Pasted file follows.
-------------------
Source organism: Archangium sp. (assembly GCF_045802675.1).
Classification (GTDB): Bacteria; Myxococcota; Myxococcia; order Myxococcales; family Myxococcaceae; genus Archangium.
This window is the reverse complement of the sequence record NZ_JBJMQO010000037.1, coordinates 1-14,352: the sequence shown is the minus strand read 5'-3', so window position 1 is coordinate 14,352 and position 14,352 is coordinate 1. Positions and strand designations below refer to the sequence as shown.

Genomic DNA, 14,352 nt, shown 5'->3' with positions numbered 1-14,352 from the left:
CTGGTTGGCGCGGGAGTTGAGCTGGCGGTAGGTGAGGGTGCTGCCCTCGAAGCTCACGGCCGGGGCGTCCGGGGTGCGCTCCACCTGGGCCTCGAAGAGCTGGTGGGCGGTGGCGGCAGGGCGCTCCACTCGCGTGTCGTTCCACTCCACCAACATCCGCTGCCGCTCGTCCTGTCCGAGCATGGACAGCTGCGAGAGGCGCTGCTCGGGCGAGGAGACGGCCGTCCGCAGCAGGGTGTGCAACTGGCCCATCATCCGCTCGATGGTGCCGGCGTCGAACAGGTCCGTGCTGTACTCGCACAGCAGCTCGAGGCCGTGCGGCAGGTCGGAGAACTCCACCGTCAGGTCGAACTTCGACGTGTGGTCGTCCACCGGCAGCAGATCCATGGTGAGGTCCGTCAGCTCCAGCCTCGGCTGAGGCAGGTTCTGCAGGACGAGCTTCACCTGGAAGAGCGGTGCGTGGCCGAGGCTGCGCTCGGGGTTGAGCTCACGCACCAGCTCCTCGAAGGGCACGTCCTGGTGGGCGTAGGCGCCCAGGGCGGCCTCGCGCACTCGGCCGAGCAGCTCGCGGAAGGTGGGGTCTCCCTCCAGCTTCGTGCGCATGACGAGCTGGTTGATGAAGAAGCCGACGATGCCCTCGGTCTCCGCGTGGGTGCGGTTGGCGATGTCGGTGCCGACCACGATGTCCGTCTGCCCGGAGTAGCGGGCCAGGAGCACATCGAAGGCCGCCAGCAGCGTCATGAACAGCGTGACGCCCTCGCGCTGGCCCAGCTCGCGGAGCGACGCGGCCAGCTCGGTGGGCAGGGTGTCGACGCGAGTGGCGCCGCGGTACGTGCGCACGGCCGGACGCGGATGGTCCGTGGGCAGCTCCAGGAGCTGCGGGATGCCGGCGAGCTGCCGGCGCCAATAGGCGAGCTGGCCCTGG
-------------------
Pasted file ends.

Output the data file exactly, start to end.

Source organism: Archangium sp. (assembly GCF_045802675.1).
Classification (GTDB): Bacteria; Myxococcota; Myxococcia; order Myxococcales; family Myxococcaceae; genus Archangium.
This window is the reverse complement of the sequence record NZ_JBJMQO010000037.1, coordinates 1-14,352: the sequence shown is the minus strand read 5'-3', so window position 1 is coordinate 14,352 and position 14,352 is coordinate 1. Positions and strand designations below refer to the sequence as shown.

Genomic DNA, 14,352 nt, shown 5'->3' with positions numbered 1-14,352 from the left:
CTGGTTGGCGCGGGAGTTGAGCTGGCGGTAGGTGAGGGTGCTGCCCTCGAAGCTCACGGCCGGGGCGTCCGGGGTGCGCTCCACCTGGGCCTCGAAGAGCTGGTGGGCGGTGGCGGCAGGGCGCTCCACTCGCGTGTCGTTCCACTCCACCAACATCCGCTGCCGCTCGTCCTGTCCGAGCATGGACAGCTGCGAGAGGCGCTGCTCGGGCGAGGAGACGGCCGTCCGCAGCAGGGTGTGCAACTGGCCCATCATCCGCTCGATGGTGCCGGCGTCGAACAGGTCCGTGCTGTACTCGCACAGCAGCTCGAGGCCGTGCGGCAGGTCGGAGAACTCCACCGTCAGGTCGAACTTCGACGTGTGGTCGTCCACCGGCAGCAGATCCATGGTGAGGTCCGTCAGCTCCAGCCTCGGCTGAGGCAGGTTCTGCAGGACGAGCTTCACCTGGAAGAGCGGTGCGTGGCCGAGGCTGCGCTCGGGGTTGAGCTCACGCACCAGCTCCTCGAAGGGCACGTCCTGGTGGGCGTAGGCGCCCAGGGCGGCCTCGCGCACTCGGCCGAGCAGCTCGCGGAAGGTGGGGTCTCCCTCCAGCTTCGTGCGCATGACGAGCTGGTTGATGAAGAAGCCGACGATGCCCTCGGTCTCCGCGTGGGTGCGGTTGGCGATGTCGGTGCCGACCACGATGTCCGTCTGCCCGGAGTAGCGGGCCAGGAGCACATCGAAGGCCGCCAGCAGCGTCATGAACAGCGTGACGCCCTCGCGCTGGCCCAGCTCGCGGAGCGACGCGGCCAGCTCGGTGGGCAGGGTGTCGACGCGAGTGGCGCCGCGGTACGTGCGCACGGCCGGACGCGGATGGTCCGTGGGCAGCTCCAGGAGCTGCGGGATGCCGGCGAGCTGCCGGCGCCAATAGGCGAGCTGGCCCTGG